Chan Chan – Peru


Chan Chan was the capital of the pre-Columbian Chimu Empire and was located on the Peruvian Pacific coast west of the present city of Trujillo. It was formed by about 1300 and extends today over an area of 28 km. She was probably the largest city of the time on the South American continent and one of the largest in the world, built from clay.

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In its heyday the city housed about 60,000 people and had amassed a considerable fortune in gold, silver and ceramic artifacts.

Chan Chan was not conquered by the Incas with military force. Therefore, the attacker initiated by the flowing river to the oasis, so that the capture of the city by the incoming water shortages soon possible. After the conquest by the Incas, the city lost its importance. The city was not destroyed by them, because they put more emphasis on expansion than on wealth. That changed abruptly when the Spaniards conquered the Inca Empire. Of the total Chimu culture was left not much more. Today only huge areas of mud buildings in poor condition and more or less a few banquet halls are available.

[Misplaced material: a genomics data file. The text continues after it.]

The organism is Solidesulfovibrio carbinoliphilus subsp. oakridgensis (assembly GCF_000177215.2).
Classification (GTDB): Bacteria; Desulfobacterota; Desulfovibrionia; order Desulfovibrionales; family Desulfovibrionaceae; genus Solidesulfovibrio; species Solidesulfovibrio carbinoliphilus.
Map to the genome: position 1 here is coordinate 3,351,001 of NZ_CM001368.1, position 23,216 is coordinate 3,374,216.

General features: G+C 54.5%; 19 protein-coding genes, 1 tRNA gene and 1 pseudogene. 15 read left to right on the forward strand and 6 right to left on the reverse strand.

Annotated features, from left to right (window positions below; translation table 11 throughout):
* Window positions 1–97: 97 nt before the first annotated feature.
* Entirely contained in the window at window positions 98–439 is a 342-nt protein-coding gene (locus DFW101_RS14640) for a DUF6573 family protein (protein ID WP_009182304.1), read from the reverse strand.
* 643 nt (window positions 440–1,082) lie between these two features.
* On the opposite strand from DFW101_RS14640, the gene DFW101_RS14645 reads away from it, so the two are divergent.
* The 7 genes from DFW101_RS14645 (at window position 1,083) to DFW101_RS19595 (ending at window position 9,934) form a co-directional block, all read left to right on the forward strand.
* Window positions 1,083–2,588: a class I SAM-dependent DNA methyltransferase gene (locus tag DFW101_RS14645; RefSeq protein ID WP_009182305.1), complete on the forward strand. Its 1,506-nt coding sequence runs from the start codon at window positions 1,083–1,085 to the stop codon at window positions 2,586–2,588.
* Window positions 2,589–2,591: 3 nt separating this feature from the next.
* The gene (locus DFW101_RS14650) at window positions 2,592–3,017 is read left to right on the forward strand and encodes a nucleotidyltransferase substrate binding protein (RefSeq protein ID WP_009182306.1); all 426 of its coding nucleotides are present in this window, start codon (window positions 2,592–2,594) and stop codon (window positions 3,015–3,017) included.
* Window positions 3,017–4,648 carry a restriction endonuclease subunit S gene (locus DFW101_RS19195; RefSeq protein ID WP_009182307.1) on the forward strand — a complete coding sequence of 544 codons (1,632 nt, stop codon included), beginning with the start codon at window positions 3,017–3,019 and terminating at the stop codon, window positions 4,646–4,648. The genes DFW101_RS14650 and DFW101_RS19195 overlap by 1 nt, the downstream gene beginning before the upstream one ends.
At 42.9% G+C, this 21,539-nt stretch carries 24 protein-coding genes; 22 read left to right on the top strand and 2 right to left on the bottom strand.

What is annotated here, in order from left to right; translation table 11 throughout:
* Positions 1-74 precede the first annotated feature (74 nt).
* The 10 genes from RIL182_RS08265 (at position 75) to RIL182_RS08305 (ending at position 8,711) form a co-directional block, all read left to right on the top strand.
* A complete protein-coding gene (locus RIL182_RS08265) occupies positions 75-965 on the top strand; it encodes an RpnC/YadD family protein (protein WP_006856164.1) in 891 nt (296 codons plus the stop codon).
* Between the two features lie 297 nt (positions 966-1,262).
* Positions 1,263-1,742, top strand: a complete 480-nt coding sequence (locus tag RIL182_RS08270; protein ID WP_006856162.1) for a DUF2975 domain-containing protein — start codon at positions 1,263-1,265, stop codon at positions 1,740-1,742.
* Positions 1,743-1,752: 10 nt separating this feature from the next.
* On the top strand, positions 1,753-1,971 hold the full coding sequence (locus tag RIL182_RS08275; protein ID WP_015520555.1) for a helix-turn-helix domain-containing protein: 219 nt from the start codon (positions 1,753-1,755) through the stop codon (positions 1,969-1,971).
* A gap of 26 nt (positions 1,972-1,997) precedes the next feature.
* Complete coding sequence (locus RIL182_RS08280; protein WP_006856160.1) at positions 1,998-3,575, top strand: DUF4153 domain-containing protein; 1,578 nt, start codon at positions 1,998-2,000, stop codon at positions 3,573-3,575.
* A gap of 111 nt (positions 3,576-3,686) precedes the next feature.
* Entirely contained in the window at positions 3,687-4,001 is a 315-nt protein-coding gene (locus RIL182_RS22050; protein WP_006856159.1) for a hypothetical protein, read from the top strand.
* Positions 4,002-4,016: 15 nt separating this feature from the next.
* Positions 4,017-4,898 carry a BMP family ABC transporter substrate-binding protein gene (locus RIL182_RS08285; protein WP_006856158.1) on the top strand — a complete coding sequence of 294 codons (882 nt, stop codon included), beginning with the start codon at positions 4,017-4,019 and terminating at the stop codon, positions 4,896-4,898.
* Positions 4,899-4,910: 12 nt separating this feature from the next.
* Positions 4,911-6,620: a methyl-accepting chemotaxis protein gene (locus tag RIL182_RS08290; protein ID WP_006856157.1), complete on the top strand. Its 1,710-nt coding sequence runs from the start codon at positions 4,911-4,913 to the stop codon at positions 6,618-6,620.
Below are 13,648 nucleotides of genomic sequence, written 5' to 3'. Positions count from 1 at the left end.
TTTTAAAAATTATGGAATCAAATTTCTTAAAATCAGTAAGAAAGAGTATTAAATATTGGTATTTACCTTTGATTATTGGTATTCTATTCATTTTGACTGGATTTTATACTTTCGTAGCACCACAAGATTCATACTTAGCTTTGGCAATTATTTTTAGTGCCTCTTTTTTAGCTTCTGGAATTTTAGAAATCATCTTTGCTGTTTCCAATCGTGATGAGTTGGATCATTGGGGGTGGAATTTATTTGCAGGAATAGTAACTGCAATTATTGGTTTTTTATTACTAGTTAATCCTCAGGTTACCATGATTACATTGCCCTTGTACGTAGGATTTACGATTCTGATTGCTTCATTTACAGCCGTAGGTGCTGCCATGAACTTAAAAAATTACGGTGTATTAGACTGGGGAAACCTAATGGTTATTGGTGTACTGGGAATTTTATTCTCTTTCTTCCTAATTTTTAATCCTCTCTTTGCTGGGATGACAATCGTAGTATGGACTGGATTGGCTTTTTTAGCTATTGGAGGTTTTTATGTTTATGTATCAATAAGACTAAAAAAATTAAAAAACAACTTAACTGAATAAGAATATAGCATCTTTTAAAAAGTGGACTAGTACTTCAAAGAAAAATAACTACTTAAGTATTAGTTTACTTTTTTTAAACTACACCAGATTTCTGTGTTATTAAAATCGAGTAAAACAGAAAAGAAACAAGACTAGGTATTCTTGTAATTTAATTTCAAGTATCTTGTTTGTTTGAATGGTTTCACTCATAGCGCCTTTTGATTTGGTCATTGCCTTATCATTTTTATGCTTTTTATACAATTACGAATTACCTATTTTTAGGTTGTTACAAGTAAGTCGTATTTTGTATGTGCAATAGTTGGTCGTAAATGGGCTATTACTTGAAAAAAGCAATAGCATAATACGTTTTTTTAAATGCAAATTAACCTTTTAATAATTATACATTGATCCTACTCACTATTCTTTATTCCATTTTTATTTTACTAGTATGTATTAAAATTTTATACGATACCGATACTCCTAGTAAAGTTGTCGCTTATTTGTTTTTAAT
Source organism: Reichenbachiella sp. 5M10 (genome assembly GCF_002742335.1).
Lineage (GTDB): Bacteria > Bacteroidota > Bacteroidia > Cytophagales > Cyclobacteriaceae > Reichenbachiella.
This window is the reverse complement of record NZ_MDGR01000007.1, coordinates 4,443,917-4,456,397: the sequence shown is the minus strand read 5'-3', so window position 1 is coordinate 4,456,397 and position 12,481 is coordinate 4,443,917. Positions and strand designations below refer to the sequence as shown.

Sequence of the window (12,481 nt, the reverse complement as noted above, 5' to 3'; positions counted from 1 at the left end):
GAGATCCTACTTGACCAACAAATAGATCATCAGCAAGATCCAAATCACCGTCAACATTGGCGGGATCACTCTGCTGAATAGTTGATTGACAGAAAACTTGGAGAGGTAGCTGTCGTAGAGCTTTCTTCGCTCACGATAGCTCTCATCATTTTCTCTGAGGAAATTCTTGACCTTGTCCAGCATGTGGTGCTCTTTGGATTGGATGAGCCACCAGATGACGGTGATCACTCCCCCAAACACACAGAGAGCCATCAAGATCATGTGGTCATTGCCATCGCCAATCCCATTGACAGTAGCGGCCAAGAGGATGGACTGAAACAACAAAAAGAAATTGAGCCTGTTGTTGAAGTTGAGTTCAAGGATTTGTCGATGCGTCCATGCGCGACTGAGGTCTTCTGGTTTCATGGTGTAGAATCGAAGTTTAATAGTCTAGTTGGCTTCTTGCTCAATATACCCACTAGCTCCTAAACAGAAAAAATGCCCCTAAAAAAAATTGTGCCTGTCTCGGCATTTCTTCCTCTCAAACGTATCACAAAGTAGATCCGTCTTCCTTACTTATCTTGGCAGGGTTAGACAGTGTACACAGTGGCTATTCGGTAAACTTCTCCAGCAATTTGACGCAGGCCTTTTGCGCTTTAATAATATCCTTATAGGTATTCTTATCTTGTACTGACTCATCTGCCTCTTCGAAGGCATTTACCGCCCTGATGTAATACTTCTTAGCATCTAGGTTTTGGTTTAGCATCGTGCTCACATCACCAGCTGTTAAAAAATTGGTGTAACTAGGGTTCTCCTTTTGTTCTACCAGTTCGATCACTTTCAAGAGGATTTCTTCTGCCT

For the massive destruction also takes occurring in recent years, El Niño on. For decades in this region no rain fell, but by climate change, the more violent storm and changed the desert-like coastal areas. The capital of the Chimo consisted of the original nine autonomous districts, each of which was ruled by another successful ruler. They were like kings worshiped. Each district contains tombs with extensive offerings of jewelry, ceramic articles and dozens of skeletons of young women.

The best preserved is the Tschudi area, named after the Swiss explorer Johann Jakob von Tschudi . This area is being restored and is open for tourists. Here are some of the rooms are hard to see with their magnificent decorations. Until 1998 , the adobe houses were covered with a special glaze to protect them from being destroyed by the rain. But in the year El Nino was so violent that steel frames had to be built, not to wash away the small buildings.

The UNESCO declared 1986 to Chan Chan World Heritage Site . Simultaneously, the ruins were a result of the climate changes are becoming increasingly heavy destruction on the red list of endangered world heritage listed. Currently preparing the rise of the groundwater and illegal settlements in the area of the site are still problems.